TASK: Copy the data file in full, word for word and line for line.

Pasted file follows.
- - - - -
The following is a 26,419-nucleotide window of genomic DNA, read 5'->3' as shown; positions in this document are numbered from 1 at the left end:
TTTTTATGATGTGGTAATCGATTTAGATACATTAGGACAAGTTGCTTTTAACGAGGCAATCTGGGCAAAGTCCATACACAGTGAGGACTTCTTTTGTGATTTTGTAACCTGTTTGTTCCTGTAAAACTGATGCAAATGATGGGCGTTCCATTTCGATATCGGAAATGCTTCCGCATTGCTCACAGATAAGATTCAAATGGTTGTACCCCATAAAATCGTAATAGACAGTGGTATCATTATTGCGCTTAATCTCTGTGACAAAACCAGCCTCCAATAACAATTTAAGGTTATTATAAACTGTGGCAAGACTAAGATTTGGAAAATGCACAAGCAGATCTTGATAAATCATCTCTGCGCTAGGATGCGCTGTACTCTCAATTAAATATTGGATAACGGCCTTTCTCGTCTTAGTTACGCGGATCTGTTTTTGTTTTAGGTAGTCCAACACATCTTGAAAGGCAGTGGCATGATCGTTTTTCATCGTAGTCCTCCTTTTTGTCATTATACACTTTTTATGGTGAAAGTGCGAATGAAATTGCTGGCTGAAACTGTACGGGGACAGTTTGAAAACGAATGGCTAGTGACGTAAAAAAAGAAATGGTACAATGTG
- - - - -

The following is a 26,419-nucleotide window of genomic DNA, read 5'->3' as shown; positions in this document are numbered from 1 at the left end:
TTTTTATGATGTGGTAATCGATTTAGATACATTAGGACAAGTTGCTTTTAACGAGGCAATCTGGGCAAAGTCCATACACAGTGAGGACTTCTTTTGTGATTTTGTAACCTGTTTGTTCCTGTAAAACTGATGCAAATGATGGGCGTTCCATTTCGATATCGGAAATGCTTCCGCATTGCTCACAGATAAGATTCAAATGGTTGTACCCCATAAAATCGTAATAGACAGTGGTATCATTATTGCGCTTAATCTCTGTGACAAAACCAGCCTCCAATAACAATTTAAGGTTATTATAAACTGTGGCAAGACTAAGATTTGGAAAATGCACAAGCAGATCTTGATAAATCATCTCTGCGCTAGGATGCGCTGTACTCTCAATTAAATATTGGATAACGGCCTTTCTCGTCTTAGTTACGCGGATCTGTTTTTGTTTTAGGTAGTCCAACACATCTTGAAAGGCAGTGGCATGATCGTTTTTCATCGTAGTCCTCCTTTTTGTCATTATACACTTTTTATGGTGAAAGTGCGAATGAAATTGCTGGCTGAAACTGTACGGGGACAGTTTGAAAACGAATGGCTAGTGACGTAAAAAAAGAAATGGTACAATGTG